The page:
Monday, July 27, 2015



STANFORD, Ky. (WKYT) - The Lincoln County Sheriff's Department is investigating after a woman was attacked Monday by a pack of dogs.
Lincoln County Sheriff Curt Folger confirms a pack of dogs attacked a woman Monday morning in a rural area of the county, near the Boyle County line.
A neighbor says the woman, Loretta Stevens, called her and said she had been attacked by a pack of dogs. The neighbor said Stevens had severe injuries to her arm.
Folger says the dogs belong to a neighbor, Chris Pope, who will face charges of harboring a vicious animal once he's located. The sheriff said no one was living at the home where the dogs were caged. The sheriff said those dogs were recently returned to Pope by a Boyle County judge after they had been seized because of animal cruelty charges.
The sheriff says a pack of seven dogs attacked the woman in the Julian Lane area. He says deputies rounded up five of the dogs, but could not find the last two. Deputies later found one of the dogs, but the second dog was still on the loose as of noon.
Folger would not elaborate on the extent of the victim's injuries. He said his deputies had to carry her to the ambulance because those dogs were still on the property and had surrounded paramedics.
The sheriff also said if anyone sees that last dog to call 911. Do not try to catch it.

Christopher Pope, 25

STANFORD – Only five days after Christopher Pope moved his aggressive and previously impounded dogs from Boyle to Lincoln County, they escaped their kennel and viciously attacked a woman.

According to Lincoln County Sheriff Curt Folger, seven Presa Canarios owned by Pope were able to escape their kennel Monday morning on Tom Hackley Road  BY CHEWING THROUGH THE BOTTOM OF THE FENCE.

Loretta Stevens, 46, a resident of nearby Julian Lane was attacked and severely injured by the large dogs on her property, though the number of dogs involved in the attack is still unknown.

"From my understanding, I haven’t gotten to talk to the victim, but our information was there was more than one dog involved,” Folger said. "Knowing the breeding of that type of dog I’d say all of the dogs were probably involved.”

Folger said he believes Pope’s dogs had attacked Stevens’ dogs and she was attempting to "shoo them away" when they turned their attention on her and attacked.

Stevens was airlifted to University of Kentucky Chandler Medical Center with severe injuries but is listed in fair condition at this time.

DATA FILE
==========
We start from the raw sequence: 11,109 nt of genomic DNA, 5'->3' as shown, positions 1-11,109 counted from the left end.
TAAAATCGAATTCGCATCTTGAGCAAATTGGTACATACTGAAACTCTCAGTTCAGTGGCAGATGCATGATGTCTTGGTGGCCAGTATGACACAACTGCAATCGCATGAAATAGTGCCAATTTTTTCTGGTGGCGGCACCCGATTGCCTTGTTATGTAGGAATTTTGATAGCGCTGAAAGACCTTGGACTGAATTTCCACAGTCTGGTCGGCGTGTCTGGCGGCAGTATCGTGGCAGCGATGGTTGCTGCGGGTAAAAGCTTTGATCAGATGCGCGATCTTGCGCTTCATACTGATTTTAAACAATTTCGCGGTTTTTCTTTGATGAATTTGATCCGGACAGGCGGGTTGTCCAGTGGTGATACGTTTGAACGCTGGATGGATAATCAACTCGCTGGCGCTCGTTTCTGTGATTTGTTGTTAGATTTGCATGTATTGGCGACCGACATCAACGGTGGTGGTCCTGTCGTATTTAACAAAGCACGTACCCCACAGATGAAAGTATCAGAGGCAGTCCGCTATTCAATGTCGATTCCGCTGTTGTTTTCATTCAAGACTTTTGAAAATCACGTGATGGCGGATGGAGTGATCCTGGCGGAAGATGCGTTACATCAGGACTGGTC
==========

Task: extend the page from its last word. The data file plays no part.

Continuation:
“Right now the lady that was bit is in very bad condition. SHE HAS THE POSSIBILITY OF LOSING BOTH ARMS AND HALF OF HER BUTTOCKS IS MISSING.  This is a very very bad situation,” Folger said.

All seven dogs were accounted for by 2:18 p.m., one of which was shot and killed after aggressively charging Lincoln Animal Control Officer David Snyder.

The remaining six canines are now being housed at the Lincoln County Animal Shelter, which has been closed for the remainder of the day.  Folger said he’s not yet sure what will be done with the dogs but its possible they will be euthanized.

Animal shelter volunteer Kisha Buis said as long as Pope's dogs remain in the county shelter, other dogs there will be “at risk” due to the lack of space. The shelter is asking for any and all donations at this time but dog food specifically would be the most helpful, she said.

Folger said he hadn’t made contact with Pope as of 12 p.m. Monday but he plans to charge him with harboring vicious animals.

“He doesn’t live where the dogs were located. I think it was just basically a place for him to put his dogs.”

The dogs were originally raised in Boyle County but on April 21 animal control removed 12 of them after determining they were a threat to neighbors. Five were released back into Pope’s custody and the other seven were kept at the humane society facility in Danville until Wednesday of last week.

The Danville home where Pope originally raised the dogs caught fire June 20 and inside, three other Presa Canarios were found dead.

Pope pleaded guilty July 2 to 12 reduced counts of mistreatment of a dog or cat under a county ordinance and agreed to pay $100 per count in fines, but that $1,200 will be probated for one year, meaning he won’t have to pay it if he stays out of trouble.

Pope also pleaded guilty to 24 violations for not having the dogs licensed or vaccinated, for which he was fined $360 plus court costs for a total of $543.

Pope agreed to pay $5,810 in restitution to animal control and the humane society for picking up the dogs, housing them, vaccinating them and other related expenses. He paid half the amount July 9 per Dotson’s ruling and has six months to pay the remainder.

The dogs were released to Pope July 22 and moved to Lincoln County kennels on Tom Hackley Road, about 13 miles north of Stanford.


Dayna Hamilton said...

6 dogs?!?! Pressas at that! This POS owner needs to do serious jail time!

Animal Uncontrol said...


Anonymous said...

This man should be JAILED for a VERY LONG TIME, and SOMETHING should be done to the IDIOT who gave him his dogs back!

Anonymous said...

Oh, and the dangling teats on the one at the end of the catch pole means there are more human mauling offspring that will be up for "adoption" soon.